Most Americans recognize the right of citizens to own weapons for hunting or for self-protection and are not advocating confiscation of weapons.
A gun is not a religious object. It is a piece of steel that can be used for sport or for killing.
In many cases, it’s easier to purchase a gun with fewer restrictions than citizens face applying for a driver’s license, a license for a car (for which you need proof of insurance) or for private health insurance for that matter, for which you have to supply extensive medical records.
I’m a strong believer in the 1st Amendment right to free speech. But you can’t yell “fire” in a crowded theater. The 2nd Amendment shouldn’t enable a gunman to fire his weapon in a crowded theater either.
I hope that our state legislators and our Congress people in Washington, D.C., pay more attention to what Giffords and her husband Mark Kelly are saying, as well as to what the polls are saying, and less attention to the NRA and its supporters. We need to reign in gun violence. Certainly a universal background check is not an undue burden on gun purchasers. Listen to what Kelly, himself a gun owner, said at that same hearing in Washington:
“Our rights are paramount, but our responsibilities are serious and as a nation we are not taking responsibility for the gun rights our founding fathers conferred upon us.”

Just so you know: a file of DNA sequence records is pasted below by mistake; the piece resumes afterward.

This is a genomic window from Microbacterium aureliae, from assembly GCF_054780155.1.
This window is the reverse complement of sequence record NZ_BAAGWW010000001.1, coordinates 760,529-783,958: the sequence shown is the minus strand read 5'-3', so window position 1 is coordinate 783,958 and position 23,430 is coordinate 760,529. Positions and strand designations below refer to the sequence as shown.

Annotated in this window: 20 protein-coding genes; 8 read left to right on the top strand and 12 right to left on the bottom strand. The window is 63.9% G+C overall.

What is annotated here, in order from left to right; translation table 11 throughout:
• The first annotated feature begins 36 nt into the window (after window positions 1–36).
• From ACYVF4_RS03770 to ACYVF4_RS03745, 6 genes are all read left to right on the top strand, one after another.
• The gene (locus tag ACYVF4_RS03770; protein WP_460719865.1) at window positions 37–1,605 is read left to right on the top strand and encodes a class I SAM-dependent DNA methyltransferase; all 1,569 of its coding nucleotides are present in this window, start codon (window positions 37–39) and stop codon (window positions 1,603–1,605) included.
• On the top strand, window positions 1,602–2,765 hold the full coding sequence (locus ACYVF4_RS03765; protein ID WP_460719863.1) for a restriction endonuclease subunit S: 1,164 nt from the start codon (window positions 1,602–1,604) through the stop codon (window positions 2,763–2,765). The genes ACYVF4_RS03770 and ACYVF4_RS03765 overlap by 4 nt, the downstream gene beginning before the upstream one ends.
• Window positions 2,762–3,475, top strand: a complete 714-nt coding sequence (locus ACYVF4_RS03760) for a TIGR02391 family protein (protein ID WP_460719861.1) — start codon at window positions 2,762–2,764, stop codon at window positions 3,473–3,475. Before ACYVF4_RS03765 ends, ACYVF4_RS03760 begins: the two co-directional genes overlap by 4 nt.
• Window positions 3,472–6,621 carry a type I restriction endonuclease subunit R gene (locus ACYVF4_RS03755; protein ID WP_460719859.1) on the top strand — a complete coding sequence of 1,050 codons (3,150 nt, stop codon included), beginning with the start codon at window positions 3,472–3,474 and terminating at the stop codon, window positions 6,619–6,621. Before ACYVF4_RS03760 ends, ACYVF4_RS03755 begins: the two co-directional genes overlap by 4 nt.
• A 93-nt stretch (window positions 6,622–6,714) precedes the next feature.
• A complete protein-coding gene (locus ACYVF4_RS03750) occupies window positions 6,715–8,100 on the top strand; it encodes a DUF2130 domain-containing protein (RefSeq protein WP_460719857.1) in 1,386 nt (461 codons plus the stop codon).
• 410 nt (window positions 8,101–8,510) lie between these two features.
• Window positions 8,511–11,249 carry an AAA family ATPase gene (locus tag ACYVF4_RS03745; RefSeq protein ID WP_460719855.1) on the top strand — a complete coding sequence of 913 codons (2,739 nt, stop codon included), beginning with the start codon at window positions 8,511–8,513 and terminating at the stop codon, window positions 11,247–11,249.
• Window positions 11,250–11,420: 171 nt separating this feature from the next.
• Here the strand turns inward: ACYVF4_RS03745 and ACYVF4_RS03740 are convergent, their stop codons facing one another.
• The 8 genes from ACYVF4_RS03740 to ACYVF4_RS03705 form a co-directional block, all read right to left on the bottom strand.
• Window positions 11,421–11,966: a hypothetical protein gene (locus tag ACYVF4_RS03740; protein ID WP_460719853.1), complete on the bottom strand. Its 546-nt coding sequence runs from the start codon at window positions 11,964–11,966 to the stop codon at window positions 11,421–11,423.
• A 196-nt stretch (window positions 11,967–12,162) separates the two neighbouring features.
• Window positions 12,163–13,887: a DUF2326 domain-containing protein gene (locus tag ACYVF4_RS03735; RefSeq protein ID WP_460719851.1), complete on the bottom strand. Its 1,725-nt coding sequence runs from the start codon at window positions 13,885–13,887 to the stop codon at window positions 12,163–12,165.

More from Doug Stone
Once again the Senate has failed to extend unemployment benefits for a meager three months for 1.7 million long-term unemployed Americans, who since the end of December have been without any financial help from the richest country in the world.
It’s been a couple days since I said my tearful goodbyes to 10 international journalists with whom I had the pleasure to meet, befriend and travel with as part of a nine-week program called the World Press Institute, based at the University of St. Thomas.
Sadie came into our lives on a December day in 1995 at an orphanage in Xiamen, China, in the southeastern part of the country across the water from Taiwan. She was six months old and couldn’t hold her head up by herself. This weekend, 17 ½ years later, we dropped her off at Monmouth College, a small liberal arts school in Monmouth, Illinois, where she starts a new phase in her life. How did it happen so fast? All those swim meets, basketball games, softball tournaments, school programs, birthday parties, water ski shows, doctors’ visits, family vacations, grade school, junior high and high school graduations and all the rest are over. Just like that.
In his now famous speech in 2011 during the debate over the marriage amendment, former Republican Rep. John Kriesel said, “When my grand kids look at me, I will be proud to look at them and say you know what, I was on the right side of history.”
And now the Minnesota House, caving to gun rights supporters, joins the U.S. Senate in failing to expand background checks for purchasing guns at gun shows. At least the U.S. Senate voted on a similar measure, which failed by six votes.